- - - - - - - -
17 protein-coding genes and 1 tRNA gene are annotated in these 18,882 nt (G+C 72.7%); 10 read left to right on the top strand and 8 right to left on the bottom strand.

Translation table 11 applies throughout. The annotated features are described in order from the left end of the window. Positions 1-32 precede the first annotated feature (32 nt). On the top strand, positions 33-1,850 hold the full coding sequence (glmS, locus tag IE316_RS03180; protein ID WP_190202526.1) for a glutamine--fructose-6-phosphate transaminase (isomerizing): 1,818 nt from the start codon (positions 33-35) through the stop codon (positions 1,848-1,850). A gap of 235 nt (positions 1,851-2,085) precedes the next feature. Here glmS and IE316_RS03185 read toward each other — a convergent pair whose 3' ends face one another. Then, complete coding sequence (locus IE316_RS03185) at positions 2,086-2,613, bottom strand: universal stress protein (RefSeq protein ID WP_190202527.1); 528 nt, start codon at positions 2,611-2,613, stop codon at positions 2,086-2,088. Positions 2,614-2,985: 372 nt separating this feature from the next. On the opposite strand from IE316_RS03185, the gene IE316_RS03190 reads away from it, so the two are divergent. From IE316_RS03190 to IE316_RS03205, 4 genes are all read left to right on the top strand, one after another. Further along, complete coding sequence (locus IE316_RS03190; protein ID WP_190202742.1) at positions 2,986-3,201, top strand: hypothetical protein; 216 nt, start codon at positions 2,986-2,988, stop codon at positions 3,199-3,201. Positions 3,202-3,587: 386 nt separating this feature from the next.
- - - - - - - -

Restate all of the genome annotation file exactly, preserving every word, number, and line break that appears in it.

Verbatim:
17 protein-coding genes and 1 tRNA gene are annotated in these 18,882 nt (G+C 72.7%); 10 read left to right on the top strand and 8 right to left on the bottom strand.

Translation table 11 applies throughout. The annotated features are described in order from the left end of the window. Positions 1-32 precede the first annotated feature (32 nt). On the top strand, positions 33-1,850 hold the full coding sequence (glmS, locus tag IE316_RS03180; protein ID WP_190202526.1) for a glutamine--fructose-6-phosphate transaminase (isomerizing): 1,818 nt from the start codon (positions 33-35) through the stop codon (positions 1,848-1,850). A gap of 235 nt (positions 1,851-2,085) precedes the next feature. Here glmS and IE316_RS03185 read toward each other — a convergent pair whose 3' ends face one another. Then, complete coding sequence (locus IE316_RS03185) at positions 2,086-2,613, bottom strand: universal stress protein (RefSeq protein ID WP_190202527.1); 528 nt, start codon at positions 2,611-2,613, stop codon at positions 2,086-2,088. Positions 2,614-2,985: 372 nt separating this feature from the next. On the opposite strand from IE316_RS03185, the gene IE316_RS03190 reads away from it, so the two are divergent. From IE316_RS03190 to IE316_RS03205, 4 genes are all read left to right on the top strand, one after another. Further along, complete coding sequence (locus IE316_RS03190; protein ID WP_190202742.1) at positions 2,986-3,201, top strand: hypothetical protein; 216 nt, start codon at positions 2,986-2,988, stop codon at positions 3,199-3,201. Positions 3,202-3,587: 386 nt separating this feature from the next.